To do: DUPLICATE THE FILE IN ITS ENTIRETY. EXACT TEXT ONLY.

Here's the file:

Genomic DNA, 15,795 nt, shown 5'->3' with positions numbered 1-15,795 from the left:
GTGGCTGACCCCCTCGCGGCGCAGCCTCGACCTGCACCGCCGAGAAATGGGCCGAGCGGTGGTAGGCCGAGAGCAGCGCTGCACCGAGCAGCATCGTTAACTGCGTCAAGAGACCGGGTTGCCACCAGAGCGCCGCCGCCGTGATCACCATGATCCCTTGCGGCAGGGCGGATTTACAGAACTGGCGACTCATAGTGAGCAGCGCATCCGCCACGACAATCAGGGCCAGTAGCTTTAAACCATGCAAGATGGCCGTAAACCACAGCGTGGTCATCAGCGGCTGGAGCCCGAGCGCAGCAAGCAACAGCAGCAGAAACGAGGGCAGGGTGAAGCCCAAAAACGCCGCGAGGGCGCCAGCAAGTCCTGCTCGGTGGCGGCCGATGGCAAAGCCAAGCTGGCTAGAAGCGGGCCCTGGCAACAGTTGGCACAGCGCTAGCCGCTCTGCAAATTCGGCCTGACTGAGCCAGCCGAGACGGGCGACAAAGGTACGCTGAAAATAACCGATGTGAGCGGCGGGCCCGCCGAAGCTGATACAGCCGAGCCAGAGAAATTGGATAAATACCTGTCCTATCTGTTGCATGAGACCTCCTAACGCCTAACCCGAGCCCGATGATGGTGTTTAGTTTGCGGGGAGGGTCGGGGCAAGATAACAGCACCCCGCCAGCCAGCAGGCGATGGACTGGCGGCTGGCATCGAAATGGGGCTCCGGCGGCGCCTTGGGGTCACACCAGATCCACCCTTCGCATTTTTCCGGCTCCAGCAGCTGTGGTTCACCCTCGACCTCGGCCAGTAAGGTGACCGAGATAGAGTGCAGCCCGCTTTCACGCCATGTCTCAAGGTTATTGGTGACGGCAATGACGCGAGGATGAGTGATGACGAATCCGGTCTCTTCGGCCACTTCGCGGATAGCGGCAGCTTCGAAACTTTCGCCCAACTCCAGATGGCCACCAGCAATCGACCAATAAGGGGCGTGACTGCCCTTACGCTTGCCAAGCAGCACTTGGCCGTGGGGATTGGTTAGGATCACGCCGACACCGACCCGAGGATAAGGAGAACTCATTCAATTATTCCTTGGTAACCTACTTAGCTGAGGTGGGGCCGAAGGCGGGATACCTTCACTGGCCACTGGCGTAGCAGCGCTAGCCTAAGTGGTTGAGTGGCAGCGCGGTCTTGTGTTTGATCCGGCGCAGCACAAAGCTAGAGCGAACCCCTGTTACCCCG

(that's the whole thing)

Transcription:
Genomic DNA, 15,795 nt, shown 5'->3' with positions numbered 1-15,795 from the left:
GTGGCTGACCCCCTCGCGGCGCAGCCTCGACCTGCACCGCCGAGAAATGGGCCGAGCGGTGGTAGGCCGAGAGCAGCGCTGCACCGAGCAGCATCGTTAACTGCGTCAAGAGACCGGGTTGCCACCAGAGCGCCGCCGCCGTGATCACCATGATCCCTTGCGGCAGGGCGGATTTACAGAACTGGCGACTCATAGTGAGCAGCGCATCCGCCACGACAATCAGGGCCAGTAGCTTTAAACCATGCAAGATGGCCGTAAACCACAGCGTGGTCATCAGCGGCTGGAGCCCGAGCGCAGCAAGCAACAGCAGCAGAAACGAGGGCAGGGTGAAGCCCAAAAACGCCGCGAGGGCGCCAGCAAGTCCTGCTCGGTGGCGGCCGATGGCAAAGCCAAGCTGGCTAGAAGCGGGCCCTGGCAACAGTTGGCACAGCGCTAGCCGCTCTGCAAATTCGGCCTGACTGAGCCAGCCGAGACGGGCGACAAAGGTACGCTGAAAATAACCGATGTGAGCGGCGGGCCCGCCGAAGCTGATACAGCCGAGCCAGAGAAATTGGATAAATACCTGTCCTATCTGTTGCATGAGACCTCCTAACGCCTAACCCGAGCCCGATGATGGTGTTTAGTTTGCGGGGAGGGTCGGGGCAAGATAACAGCACCCCGCCAGCCAGCAGGCGATGGACTGGCGGCTGGCATCGAAATGGGGCTCCGGCGGCGCCTTGGGGTCACACCAGATCCACCCTTCGCATTTTTCCGGCTCCAGCAGCTGTGGTTCACCCTCGACCTCGGCCAGTAAGGTGACCGAGATAGAGTGCAGCCCGCTTTCACGCCATGTCTCAAGGTTATTGGTGACGGCAATGACGCGAGGATGAGTGATGACGAATCCGGTCTCTTCGGCCACTTCGCGGATAGCGGCAGCTTCGAAACTTTCGCCCAACTCCAGATGGCCACCAGCAATCGACCAATAAGGGGCGTGACTGCCCTTACGCTTGCCAAGCAGCACTTGGCCGTGGGGATTGGTTAGGATCACGCCGACACCGACCCGAGGATAAGGAGAACTCATTCAATTATTCCTTGGTAACCTACTTAGCTGAGGTGGGGCCGAAGGCGGGATACCTTCACTGGCCACTGGCGTAGCAGCGCTAGCCTAAGTGGTTGAGTGGCAGCGCGGTCTTGTGTTTGATCCGGCGCAGCACAAAGCTAGAGCGAACCCCTGTTACCCCG